Worsening of the oral lesions was noted seven weeks after prednisone was started, so a difficult multidisciplinary decision was made to start the patient on IVIg in the setting of ongoing CHOP therapy, oral cyclosporine, and a corticosteroid taper. Rituximab was not reinitiated because of the agent’s black-box warning regarding severe mucocutaneous reactions, limited data on its use in the setting of pulmonary involvement, and the fact that the patient began experiencing PNP-related symptoms while undergoing lymphoma treatment with rituximab. The addition of IVIg led to a complete resolution of the patient’s cutaneous lesions and a substantial improvement in his mucosal and ocular lesions, which allowed him to eat solid foods and to visualize objects clearly and without photophobia. One month later, the patient was admitted for fever and worsening shortness of breath; the repeat bronchoscopy demonstrated aspergillosis, and voriconazole(Drug information on voriconazole) (Vfend) was started. During the same hospital stay, a CT scan demonstrated stable lymphomatous masses after cycles 5 and 6 of chemotherapy, with an overall response of 39%. A repeat pulmonary evaluation one month later showed no signs of infection. However, the patient’s respiratory status declined over the next few months, and he experienced multiple admissions, increasing oxygen requirements, and the need for mechanical ventilation. He passed away 11 months after being diagnosed with follicular lymphoma and 9 months after recognition of the associated PNP.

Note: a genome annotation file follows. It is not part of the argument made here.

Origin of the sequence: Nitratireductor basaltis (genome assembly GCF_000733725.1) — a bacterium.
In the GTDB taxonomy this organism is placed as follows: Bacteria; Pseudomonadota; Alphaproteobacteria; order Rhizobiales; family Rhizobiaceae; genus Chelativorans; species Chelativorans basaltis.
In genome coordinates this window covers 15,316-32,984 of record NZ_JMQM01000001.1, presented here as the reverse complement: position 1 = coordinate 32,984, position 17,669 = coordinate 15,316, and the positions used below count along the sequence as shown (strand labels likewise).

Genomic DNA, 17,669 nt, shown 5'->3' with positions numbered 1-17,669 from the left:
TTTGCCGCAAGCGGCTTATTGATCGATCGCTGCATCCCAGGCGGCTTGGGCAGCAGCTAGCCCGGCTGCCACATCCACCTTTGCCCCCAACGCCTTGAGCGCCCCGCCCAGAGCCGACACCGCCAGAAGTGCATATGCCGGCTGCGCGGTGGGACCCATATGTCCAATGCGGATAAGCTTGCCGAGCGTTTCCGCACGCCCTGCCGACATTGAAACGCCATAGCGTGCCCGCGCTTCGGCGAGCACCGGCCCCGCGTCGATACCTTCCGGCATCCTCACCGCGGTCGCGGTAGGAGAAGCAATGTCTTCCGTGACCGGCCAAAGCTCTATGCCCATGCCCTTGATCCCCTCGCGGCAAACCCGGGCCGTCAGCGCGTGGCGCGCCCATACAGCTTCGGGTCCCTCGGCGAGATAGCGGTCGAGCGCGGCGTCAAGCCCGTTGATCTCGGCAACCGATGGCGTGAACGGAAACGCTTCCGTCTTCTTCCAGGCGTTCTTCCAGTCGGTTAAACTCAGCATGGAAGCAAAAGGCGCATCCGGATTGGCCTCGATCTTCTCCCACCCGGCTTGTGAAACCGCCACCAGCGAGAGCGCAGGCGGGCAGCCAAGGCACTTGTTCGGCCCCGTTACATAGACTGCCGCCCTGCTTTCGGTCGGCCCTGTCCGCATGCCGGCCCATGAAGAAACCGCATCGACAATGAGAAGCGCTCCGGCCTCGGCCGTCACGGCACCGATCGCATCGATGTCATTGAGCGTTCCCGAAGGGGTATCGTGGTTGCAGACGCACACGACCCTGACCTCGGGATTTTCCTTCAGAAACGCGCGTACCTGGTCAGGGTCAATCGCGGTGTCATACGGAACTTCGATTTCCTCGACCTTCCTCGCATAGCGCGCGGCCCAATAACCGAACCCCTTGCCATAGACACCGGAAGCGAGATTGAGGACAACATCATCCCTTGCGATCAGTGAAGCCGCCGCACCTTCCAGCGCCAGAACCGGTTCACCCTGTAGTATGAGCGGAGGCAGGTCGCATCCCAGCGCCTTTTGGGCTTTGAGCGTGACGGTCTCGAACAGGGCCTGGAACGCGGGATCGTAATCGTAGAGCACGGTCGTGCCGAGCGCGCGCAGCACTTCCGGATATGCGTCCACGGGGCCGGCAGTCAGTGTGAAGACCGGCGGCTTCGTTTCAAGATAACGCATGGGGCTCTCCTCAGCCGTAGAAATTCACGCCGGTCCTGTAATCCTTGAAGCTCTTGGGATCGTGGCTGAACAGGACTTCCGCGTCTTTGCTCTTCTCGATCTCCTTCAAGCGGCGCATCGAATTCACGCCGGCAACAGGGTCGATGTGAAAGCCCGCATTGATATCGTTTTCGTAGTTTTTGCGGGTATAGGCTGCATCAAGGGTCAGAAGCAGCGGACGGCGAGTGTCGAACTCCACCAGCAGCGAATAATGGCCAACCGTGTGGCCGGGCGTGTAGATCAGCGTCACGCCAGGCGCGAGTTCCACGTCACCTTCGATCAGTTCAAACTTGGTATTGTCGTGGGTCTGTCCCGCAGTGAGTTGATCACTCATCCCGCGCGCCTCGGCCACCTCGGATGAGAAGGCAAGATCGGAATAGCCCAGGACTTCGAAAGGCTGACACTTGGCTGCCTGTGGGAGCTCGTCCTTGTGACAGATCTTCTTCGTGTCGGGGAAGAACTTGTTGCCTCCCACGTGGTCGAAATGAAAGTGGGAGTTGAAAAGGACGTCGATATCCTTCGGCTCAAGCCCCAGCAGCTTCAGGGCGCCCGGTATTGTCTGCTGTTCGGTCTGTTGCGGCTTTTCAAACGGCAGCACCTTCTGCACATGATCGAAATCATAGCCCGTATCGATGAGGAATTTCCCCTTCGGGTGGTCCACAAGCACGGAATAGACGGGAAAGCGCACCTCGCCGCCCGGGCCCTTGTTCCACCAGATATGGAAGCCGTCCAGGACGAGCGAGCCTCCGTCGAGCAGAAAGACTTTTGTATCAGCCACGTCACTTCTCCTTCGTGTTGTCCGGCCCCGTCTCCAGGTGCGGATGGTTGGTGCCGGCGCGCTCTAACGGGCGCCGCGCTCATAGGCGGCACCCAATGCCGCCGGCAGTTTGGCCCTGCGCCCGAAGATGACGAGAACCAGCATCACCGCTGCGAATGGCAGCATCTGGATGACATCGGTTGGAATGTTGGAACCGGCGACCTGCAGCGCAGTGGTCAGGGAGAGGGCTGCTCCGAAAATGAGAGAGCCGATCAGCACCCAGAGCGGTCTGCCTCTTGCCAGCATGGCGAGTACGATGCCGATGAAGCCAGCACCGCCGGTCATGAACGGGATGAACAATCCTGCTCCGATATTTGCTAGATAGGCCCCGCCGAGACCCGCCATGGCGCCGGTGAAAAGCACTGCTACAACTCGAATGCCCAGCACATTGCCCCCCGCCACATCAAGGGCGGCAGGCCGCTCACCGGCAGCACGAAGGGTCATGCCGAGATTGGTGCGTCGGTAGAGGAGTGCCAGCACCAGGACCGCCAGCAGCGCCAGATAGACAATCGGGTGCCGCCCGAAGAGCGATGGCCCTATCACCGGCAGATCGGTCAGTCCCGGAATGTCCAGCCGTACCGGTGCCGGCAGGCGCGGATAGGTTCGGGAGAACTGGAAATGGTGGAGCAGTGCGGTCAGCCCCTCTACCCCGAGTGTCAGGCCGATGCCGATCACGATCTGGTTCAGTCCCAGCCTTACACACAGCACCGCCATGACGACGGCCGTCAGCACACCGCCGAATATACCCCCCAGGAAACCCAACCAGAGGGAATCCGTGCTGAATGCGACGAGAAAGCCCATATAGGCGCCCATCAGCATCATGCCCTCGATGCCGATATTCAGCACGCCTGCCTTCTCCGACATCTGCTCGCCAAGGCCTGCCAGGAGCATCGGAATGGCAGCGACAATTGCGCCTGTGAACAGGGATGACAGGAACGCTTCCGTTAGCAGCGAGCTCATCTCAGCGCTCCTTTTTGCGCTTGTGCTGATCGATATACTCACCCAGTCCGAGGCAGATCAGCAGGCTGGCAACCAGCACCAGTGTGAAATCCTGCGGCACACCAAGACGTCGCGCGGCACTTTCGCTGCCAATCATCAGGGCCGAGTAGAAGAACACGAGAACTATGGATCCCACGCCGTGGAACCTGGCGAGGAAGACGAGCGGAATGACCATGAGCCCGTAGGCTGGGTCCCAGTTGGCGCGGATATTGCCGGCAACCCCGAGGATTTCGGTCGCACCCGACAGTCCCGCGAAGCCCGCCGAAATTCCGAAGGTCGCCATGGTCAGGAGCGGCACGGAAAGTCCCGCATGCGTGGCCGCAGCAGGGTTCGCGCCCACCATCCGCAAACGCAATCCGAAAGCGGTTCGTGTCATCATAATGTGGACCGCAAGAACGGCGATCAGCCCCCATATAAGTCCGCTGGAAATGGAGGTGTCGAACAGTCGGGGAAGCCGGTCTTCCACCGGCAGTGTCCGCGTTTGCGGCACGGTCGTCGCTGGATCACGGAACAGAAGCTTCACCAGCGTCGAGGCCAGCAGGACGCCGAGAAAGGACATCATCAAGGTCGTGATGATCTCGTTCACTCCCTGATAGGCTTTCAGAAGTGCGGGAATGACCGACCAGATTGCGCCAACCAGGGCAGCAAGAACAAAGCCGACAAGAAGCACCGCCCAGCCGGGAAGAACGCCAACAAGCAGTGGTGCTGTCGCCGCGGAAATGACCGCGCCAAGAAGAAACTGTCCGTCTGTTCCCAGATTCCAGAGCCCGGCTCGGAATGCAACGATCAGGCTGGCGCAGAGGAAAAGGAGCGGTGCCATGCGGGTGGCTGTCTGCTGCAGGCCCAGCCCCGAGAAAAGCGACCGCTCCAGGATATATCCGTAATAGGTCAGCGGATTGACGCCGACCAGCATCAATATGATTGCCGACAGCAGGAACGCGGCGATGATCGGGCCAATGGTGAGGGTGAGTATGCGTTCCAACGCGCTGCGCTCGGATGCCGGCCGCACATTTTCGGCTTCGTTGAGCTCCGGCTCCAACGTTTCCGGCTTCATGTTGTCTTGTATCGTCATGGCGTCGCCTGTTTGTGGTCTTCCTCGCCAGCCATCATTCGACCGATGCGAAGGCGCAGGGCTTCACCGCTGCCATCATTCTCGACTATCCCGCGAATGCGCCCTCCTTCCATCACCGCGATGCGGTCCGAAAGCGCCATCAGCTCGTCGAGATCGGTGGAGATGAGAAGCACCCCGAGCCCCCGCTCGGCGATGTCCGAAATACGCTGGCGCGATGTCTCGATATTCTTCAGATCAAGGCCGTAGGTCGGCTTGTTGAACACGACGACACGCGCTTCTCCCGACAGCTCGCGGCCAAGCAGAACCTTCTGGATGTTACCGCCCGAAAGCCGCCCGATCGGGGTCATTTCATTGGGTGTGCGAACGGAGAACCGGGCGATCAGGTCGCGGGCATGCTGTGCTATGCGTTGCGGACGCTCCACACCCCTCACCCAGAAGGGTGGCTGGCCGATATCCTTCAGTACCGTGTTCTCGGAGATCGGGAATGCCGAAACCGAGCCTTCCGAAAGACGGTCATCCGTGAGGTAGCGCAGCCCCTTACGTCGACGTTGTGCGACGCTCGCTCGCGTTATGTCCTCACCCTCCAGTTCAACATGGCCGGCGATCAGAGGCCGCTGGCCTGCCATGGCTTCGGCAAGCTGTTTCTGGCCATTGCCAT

PNP is a rare syndrome that was first described by Anhalt in 1990; approximately 150 cases have been reported to date. The clinical features vary greatly from patient to patient, but in all reported cases the patients developed severe treatment-resistant stomatitis. Unlike other types of pemphigus, PNP may involve not only stratified epithelium but also the columnar epithelium of the lungs. Pulmonary involvement, which is seen in approximately 30% of cases, manifests as obstructive lung disease, progresses to bronchiolitis obliterans, and almost always results in death. Thus, shortness of breath and hypoxia even in the setting of a clear chest X-ray are ominous signs and may be the first indication of pulmonary involvement.